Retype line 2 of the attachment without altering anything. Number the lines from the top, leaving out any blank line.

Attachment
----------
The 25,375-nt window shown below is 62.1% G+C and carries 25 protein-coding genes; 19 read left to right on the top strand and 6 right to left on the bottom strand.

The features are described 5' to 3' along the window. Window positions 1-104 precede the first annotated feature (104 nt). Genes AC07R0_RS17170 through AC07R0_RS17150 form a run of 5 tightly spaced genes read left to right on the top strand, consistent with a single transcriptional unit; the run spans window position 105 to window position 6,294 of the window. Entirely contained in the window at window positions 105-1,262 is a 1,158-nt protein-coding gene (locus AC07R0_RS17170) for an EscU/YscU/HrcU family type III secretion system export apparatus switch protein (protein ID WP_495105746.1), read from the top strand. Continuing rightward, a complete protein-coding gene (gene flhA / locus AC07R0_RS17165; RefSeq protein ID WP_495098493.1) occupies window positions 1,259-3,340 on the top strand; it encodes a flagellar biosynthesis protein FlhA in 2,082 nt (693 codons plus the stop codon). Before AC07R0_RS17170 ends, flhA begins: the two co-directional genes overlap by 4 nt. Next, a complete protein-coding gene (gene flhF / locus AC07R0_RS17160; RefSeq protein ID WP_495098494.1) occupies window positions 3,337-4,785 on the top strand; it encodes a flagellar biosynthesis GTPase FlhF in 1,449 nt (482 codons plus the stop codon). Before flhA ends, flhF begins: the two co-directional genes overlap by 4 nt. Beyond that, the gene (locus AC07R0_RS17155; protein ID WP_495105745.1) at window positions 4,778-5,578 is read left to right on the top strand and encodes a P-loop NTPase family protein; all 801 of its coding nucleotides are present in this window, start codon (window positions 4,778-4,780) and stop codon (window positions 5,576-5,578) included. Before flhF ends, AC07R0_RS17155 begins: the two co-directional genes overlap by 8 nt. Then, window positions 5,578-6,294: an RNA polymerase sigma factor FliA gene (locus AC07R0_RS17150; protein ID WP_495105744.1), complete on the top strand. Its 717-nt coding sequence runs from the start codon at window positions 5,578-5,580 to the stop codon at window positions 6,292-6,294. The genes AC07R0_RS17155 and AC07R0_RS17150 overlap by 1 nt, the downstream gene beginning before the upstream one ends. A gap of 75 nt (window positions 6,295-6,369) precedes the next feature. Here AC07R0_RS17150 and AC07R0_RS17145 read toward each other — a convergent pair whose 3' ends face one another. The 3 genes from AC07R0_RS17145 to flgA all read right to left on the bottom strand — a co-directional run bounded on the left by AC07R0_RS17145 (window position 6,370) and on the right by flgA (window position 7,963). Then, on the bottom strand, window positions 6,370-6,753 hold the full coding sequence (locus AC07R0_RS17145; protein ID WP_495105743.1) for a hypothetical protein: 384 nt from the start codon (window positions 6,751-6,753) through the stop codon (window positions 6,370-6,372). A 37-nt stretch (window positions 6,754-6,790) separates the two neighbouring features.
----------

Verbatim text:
The features are described 5' to 3' along the window. Window positions 1-104 precede the first annotated feature (104 nt). Genes AC07R0_RS17170 through AC07R0_RS17150 form a run of 5 tightly spaced genes read left to right on the top strand, consistent with a single transcriptional unit; the run spans window position 105 to window position 6,294 of the window. Entirely contained in the window at window positions 105-1,262 is a 1,158-nt protein-coding gene (locus AC07R0_RS17170) for an EscU/YscU/HrcU family type III secretion system export apparatus switch protein (protein ID WP_495105746.1), read from the top strand. Continuing rightward, a complete protein-coding gene (gene flhA / locus AC07R0_RS17165; RefSeq protein ID WP_495098493.1) occupies window positions 1,259-3,340 on the top strand; it encodes a flagellar biosynthesis protein FlhA in 2,082 nt (693 codons plus the stop codon). Before AC07R0_RS17170 ends, flhA begins: the two co-directional genes overlap by 4 nt. Next, a complete protein-coding gene (gene flhF / locus AC07R0_RS17160; RefSeq protein ID WP_495098494.1) occupies window positions 3,337-4,785 on the top strand; it encodes a flagellar biosynthesis GTPase FlhF in 1,449 nt (482 codons plus the stop codon). Before flhA ends, flhF begins: the two co-directional genes overlap by 4 nt. Beyond that, the gene (locus AC07R0_RS17155; protein ID WP_495105745.1) at window positions 4,778-5,578 is read left to right on the top strand and encodes a P-loop NTPase family protein; all 801 of its coding nucleotides are present in this window, start codon (window positions 4,778-4,780) and stop codon (window positions 5,576-5,578) included. Before flhF ends, AC07R0_RS17155 begins: the two co-directional genes overlap by 8 nt. Then, window positions 5,578-6,294: an RNA polymerase sigma factor FliA gene (locus AC07R0_RS17150; protein ID WP_495105744.1), complete on the top strand. Its 717-nt coding sequence runs from the start codon at window positions 5,578-5,580 to the stop codon at window positions 6,292-6,294. The genes AC07R0_RS17155 and AC07R0_RS17150 overlap by 1 nt, the downstream gene beginning before the upstream one ends. A gap of 75 nt (window positions 6,295-6,369) precedes the next feature. Here AC07R0_RS17150 and AC07R0_RS17145 read toward each other — a convergent pair whose 3' ends face one another. The 3 genes from AC07R0_RS17145 to flgA all read right to left on the bottom strand — a co-directional run bounded on the left by AC07R0_RS17145 (window position 6,370) and on the right by flgA (window position 7,963). Then, on the bottom strand, window positions 6,370-6,753 hold the full coding sequence (locus AC07R0_RS17145; protein ID WP_495105743.1) for a hypothetical protein: 384 nt from the start codon (window positions 6,751-6,753) through the stop codon (window positions 6,370-6,372). A 37-nt stretch (window positions 6,754-6,790) separates the two neighbouring features.